One question we must ask is: “Why do I need to have a civil dialogue with people who think differently?” If we refuse to have civil dialogue, does that mean we won’t have a conversation at all? We may think, “No matter how hard I try, I will never convince the other they are wrong anyway!” Instead of trying to understand the other’s position, we often force our thoughts down the other’s throat, or we relent and quietly fade away. Those alternatives are often the ways of the Christian, which means they are the ways we are too often perceived.
However, being uncivil, and being quiet aren’t our only options. There are many Christians who are patiently working to understand others, being slow to speak and quick to listen. They are culture changers who know that relational authority and influence are developed over time while building trust, both in private life and in the public square. Here are just a few of these culture changers who I deeply respect: my pastor, Brady Boyd; the former president (from whom the term “convicted civility” comes) and current president of Fuller; friends at the Global Immersion Project; Krista Tippett; and Glenn Packiam.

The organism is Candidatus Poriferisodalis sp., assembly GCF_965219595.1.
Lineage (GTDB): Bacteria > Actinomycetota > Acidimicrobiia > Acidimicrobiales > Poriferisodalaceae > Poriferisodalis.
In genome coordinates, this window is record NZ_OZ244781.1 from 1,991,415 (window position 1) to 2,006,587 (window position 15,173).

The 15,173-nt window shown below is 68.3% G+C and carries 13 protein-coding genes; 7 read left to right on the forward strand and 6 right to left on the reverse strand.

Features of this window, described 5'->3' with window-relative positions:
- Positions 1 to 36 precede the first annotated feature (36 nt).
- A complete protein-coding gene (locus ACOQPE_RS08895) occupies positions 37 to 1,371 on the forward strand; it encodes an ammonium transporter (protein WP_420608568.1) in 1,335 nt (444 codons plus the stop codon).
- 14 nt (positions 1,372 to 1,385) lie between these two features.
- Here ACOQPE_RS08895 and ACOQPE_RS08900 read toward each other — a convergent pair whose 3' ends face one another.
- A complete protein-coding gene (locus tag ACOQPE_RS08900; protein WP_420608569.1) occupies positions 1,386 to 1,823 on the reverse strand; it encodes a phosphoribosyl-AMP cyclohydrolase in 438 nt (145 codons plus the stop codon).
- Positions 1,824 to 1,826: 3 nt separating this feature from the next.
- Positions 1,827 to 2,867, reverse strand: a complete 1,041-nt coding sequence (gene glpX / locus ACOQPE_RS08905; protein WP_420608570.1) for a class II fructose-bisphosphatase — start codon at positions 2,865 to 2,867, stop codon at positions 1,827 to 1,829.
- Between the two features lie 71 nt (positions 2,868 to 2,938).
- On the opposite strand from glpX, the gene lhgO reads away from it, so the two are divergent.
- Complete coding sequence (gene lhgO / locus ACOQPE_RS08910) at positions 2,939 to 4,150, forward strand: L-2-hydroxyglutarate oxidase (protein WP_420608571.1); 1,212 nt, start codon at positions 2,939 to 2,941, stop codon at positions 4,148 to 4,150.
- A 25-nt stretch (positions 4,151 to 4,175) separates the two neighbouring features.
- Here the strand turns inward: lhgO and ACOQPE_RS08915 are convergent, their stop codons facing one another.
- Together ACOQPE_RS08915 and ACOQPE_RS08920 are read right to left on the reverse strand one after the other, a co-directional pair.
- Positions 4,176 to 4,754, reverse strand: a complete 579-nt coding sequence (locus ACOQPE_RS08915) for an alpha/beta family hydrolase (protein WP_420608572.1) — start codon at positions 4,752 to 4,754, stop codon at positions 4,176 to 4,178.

Please don’t hear me wrong. While being civil—patient, slow to speak, quick to listen, and respectful of others—we can also hold our convictions stronger than ever. Convictions are the marriage between our passions and beliefs. Some people have convictions. Others are civil. I’m hopeful we can learn to do both from the man we respect the most.